Will Recent Credit Report Changes Boost Scores?

Credit scores play a major role in most of our lives. Your score can determine how high or low your interest rate is on a car loan, mortgage, or credit card—or if you’re even approved at all.

Recently, there’s been good news on the credit reporting landscape. As of July 1, the three major credit reporting agencies, or CRAs—Experian, Equifax and TransUnion—are making changes that will raise some people’s credit scores, and also help cut down on credit report errors and fraud. The changes are part of an initiative by the CRAs to “to enhance the accuracy of credit report information,” according to information released by the Consumer Data Industry Association (CDIA).

The new standards come on the heels of a Consumer Financial Protection Bureau (CFPB) report that found problems with the credit reporting companies and recommended changes that could help consumers. Incorrect information on a credit report is the top issue reported by consumers, according to the CFPB.

What’s changed?
In a nutshell, the credit bureaus have raised their standards for data collection, and two types of public records will no longer be included in credit reports: tax liens and civil judgements.

Data collection standards are now more stringent as well. No new judgments or liens will be included in credit reports unless there is a corresponding Social Security number or birthdate to go along with the consumer’s name and address. These changes stem from longstanding efforts of consumer advocates and government officials to force the credit bureaus to improve the accuracy of credit reports.

In addition, the bureaus will also now check for credit report updates or new records more frequently—at least once every 90 days. And they will remove previous entries to credit reports that don’t meet the new reporting standards.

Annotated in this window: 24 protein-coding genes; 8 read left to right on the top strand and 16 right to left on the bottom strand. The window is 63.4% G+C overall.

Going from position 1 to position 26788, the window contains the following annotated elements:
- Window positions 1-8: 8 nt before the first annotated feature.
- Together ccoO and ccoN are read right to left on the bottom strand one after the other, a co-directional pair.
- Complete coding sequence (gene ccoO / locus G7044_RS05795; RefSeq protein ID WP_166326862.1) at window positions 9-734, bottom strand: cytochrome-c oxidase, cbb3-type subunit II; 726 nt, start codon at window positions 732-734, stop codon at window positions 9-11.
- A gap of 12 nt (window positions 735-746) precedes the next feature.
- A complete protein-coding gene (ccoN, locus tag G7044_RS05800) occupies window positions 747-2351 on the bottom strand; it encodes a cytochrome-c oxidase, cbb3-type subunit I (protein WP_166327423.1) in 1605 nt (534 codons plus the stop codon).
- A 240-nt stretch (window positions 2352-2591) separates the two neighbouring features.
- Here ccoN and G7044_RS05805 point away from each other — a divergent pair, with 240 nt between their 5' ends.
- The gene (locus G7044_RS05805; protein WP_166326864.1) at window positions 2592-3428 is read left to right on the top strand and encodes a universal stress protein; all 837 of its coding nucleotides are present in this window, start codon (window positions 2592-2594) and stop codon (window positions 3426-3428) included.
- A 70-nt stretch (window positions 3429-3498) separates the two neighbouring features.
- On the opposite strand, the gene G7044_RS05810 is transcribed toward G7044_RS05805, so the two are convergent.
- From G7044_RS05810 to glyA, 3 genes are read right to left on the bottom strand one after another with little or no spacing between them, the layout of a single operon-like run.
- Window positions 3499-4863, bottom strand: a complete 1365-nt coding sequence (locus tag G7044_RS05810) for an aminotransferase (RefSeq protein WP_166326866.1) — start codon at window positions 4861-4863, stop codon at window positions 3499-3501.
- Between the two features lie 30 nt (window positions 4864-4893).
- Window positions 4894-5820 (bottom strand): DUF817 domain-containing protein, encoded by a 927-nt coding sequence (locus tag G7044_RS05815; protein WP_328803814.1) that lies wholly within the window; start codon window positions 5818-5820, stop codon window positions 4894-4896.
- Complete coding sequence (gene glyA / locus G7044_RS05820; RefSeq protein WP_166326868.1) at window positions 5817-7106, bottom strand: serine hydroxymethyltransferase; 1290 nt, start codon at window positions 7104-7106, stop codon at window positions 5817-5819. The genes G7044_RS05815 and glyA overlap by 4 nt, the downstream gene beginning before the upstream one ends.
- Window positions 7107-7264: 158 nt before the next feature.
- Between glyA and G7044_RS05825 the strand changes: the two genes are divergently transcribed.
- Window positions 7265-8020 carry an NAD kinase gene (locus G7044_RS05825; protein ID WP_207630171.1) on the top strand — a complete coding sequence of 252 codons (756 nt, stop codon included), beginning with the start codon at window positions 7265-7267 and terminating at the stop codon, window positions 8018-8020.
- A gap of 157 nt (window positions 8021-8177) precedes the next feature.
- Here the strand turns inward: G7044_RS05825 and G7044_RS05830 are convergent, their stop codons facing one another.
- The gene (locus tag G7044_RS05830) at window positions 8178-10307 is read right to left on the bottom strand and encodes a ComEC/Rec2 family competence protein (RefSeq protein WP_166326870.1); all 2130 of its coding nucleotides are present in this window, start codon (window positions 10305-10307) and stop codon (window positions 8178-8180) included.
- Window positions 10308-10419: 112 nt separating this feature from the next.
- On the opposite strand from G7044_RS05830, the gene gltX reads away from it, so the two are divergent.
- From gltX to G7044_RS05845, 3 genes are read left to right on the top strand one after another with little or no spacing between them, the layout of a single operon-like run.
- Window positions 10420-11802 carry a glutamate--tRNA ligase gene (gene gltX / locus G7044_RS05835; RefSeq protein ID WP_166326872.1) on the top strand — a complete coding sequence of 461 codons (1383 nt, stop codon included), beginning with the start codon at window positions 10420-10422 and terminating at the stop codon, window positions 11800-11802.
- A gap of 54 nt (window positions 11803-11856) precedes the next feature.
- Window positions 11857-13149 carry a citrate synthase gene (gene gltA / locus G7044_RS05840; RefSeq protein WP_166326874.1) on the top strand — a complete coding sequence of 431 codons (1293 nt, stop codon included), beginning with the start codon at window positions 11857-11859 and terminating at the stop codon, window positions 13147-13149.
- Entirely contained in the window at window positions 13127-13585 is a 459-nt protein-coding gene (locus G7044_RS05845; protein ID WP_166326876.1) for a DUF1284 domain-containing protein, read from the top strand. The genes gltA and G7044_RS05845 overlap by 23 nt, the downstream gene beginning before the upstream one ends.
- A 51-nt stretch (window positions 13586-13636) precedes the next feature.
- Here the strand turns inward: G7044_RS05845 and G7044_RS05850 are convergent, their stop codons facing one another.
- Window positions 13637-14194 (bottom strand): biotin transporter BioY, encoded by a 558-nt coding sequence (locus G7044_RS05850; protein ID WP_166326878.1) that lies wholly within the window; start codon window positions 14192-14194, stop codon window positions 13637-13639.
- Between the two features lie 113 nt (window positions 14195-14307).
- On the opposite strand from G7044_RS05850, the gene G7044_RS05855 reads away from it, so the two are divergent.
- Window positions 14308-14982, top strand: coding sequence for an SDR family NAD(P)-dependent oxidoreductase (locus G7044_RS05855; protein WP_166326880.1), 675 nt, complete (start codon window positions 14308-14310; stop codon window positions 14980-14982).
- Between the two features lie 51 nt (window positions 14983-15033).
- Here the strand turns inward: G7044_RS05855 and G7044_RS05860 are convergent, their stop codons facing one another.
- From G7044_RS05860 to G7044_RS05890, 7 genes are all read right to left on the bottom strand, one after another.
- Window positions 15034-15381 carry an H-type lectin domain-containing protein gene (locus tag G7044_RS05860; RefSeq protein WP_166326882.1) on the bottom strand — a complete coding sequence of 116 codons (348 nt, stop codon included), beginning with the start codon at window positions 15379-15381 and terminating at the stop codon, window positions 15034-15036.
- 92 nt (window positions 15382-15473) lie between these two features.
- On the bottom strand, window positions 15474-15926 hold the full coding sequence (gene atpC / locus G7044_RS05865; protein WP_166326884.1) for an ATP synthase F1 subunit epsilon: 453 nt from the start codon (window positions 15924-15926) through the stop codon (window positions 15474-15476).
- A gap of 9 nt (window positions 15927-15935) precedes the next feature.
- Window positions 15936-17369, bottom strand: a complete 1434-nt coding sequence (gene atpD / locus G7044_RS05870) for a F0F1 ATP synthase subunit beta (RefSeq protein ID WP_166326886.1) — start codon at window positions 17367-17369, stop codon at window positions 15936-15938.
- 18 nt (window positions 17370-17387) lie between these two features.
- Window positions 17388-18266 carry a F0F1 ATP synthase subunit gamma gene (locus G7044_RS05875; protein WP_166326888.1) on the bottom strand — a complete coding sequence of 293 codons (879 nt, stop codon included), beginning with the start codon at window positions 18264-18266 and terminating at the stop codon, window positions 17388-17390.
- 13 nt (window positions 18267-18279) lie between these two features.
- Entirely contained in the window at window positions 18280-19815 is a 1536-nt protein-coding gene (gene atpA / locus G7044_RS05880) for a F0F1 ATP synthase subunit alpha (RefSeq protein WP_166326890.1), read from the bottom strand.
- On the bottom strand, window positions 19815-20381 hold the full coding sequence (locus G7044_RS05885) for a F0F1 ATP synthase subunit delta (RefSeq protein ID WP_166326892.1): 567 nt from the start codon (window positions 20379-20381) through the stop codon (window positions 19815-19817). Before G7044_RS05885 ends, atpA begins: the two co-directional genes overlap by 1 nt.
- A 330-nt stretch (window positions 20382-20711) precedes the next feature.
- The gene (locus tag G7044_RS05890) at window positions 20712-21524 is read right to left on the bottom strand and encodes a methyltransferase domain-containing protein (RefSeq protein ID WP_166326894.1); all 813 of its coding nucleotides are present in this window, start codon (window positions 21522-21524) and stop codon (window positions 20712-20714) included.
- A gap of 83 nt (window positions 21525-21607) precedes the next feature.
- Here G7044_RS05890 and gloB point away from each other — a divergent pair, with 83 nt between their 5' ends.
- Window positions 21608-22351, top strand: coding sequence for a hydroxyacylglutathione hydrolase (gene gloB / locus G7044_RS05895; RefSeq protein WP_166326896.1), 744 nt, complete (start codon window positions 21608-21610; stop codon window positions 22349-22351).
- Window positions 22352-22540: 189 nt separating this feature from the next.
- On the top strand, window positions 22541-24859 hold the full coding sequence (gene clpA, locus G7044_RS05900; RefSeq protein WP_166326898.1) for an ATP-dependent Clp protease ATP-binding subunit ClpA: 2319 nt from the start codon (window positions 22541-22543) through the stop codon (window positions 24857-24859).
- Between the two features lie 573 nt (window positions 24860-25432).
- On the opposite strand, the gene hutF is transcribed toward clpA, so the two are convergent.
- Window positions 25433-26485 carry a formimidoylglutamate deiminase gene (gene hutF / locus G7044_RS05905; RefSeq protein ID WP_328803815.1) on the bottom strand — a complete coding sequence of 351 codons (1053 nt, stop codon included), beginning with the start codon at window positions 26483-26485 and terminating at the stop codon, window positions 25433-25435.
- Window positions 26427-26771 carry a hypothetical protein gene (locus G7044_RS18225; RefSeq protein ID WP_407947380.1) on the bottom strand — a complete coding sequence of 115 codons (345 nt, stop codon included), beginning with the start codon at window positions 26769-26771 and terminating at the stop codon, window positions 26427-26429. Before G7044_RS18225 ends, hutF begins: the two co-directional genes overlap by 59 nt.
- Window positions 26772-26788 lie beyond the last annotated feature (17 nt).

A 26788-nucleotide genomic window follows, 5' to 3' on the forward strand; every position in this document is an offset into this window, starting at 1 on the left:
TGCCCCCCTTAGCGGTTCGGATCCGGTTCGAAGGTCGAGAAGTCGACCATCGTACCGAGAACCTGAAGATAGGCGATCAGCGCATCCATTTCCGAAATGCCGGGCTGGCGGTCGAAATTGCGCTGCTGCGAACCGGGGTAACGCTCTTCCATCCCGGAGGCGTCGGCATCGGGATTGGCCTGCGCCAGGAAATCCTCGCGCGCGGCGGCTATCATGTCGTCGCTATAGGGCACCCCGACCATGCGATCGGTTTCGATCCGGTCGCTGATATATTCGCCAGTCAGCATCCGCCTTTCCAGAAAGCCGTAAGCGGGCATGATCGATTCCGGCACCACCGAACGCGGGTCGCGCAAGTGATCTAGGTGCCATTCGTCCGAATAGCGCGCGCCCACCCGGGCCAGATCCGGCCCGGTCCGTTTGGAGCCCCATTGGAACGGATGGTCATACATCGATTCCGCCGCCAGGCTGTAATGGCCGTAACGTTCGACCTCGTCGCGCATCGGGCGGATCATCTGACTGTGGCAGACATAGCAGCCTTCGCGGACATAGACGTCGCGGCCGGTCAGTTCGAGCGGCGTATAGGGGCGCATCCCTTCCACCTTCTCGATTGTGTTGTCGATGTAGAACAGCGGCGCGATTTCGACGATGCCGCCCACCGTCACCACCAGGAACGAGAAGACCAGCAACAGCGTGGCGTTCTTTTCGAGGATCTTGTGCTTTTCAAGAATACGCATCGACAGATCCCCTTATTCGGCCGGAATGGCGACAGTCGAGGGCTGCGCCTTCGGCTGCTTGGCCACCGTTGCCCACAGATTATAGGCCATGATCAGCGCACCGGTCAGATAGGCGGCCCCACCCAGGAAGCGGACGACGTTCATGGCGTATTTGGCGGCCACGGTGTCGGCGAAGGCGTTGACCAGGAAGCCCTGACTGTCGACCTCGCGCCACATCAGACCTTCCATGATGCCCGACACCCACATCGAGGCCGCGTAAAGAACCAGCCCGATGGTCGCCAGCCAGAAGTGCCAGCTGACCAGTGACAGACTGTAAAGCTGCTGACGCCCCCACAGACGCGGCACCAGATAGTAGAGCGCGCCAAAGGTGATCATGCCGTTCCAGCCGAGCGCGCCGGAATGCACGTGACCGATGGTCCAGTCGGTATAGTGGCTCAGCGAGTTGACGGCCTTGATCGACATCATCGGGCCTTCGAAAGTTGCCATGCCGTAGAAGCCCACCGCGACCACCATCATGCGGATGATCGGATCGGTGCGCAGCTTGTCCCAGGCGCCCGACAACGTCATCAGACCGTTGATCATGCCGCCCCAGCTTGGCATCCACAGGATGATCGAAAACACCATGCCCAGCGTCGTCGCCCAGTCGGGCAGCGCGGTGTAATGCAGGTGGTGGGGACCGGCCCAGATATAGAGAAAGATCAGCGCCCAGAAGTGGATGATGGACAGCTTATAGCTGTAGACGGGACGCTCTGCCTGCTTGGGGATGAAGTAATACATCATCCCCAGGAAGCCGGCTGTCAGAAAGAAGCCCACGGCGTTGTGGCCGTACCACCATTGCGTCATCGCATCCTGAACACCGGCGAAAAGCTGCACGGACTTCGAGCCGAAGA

Who will be impacted?
The changes could affect about half of tax liens and almost all civil judgments now on reports, according to the CDIA.  Altogether, about 14 million people—about 7 percent of the population—will have a judgment or lien removed from their credit file, according to Fair Isaac, the company that calculates and sells FICO credit scores. Once that information is removed, credit scores could rise by up to 20 points, Fair Isaac said. While the bump may not be much, it may be just enough to qualify many for credit cards or loans that were previously just out of reach.

While the changes will mostly benefit those with negative public records, it will also help thousands of people who have struggled, often in vain, to have incorrect information removed from their files.

Checking your credit report
If you’re unsure whether you are affected by these changes, check your credit report. Federal law requires these CRAs to give you a free copy of your report from annualcreditreport.com once a year. You are entitled to a free copy of your credit report from each credit bureau once every 12 months.

When reviewing your report, look for labels that say something like “public records” or “derogatory information.” If you find something listed that you think violates the new standards, use the CRA’s dispute process to have it removed.

Other ways to boost your score
If you’re looking for ways to improve your credit score, be sure to always:

  • Pay bills on time, every time. This is the biggest factor in credit scores.
  • Pay balances down. Keep balances below 30 percent of your available credit. Carrying high balances on loans like credit cards can hurt your score.
  • Even if you pay off a balance, keep old credit accounts open unless there’s a good reason to close them, such as an annual fee. Closing accounts can lower your score.

More changes are on the way
As the credit bureaus continue to implement the recent changes, more changes to benefit consumers are on the way. Starting in September, credit reports will eliminate medical debt collection accounts that are less than six months old, a change intended to reflect the sometimes-lengthy process of sorting out health insurance reimbursements.

Resources: CNBC, USA Today, The New York Times, Money Talks News